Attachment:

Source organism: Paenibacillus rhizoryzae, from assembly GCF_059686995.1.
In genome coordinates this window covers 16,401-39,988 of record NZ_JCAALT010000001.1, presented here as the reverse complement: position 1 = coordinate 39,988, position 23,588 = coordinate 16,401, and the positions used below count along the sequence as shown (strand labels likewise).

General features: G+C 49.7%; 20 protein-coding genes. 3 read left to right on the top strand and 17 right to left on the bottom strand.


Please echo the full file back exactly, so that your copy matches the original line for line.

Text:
Source organism: Paenibacillus rhizoryzae, from assembly GCF_059686995.1.
In genome coordinates this window covers 16,401-39,988 of record NZ_JCAALT010000001.1, presented here as the reverse complement: position 1 = coordinate 39,988, position 23,588 = coordinate 16,401, and the positions used below count along the sequence as shown (strand labels likewise).

General features: G+C 49.7%; 20 protein-coding genes. 3 read left to right on the top strand and 17 right to left on the bottom strand.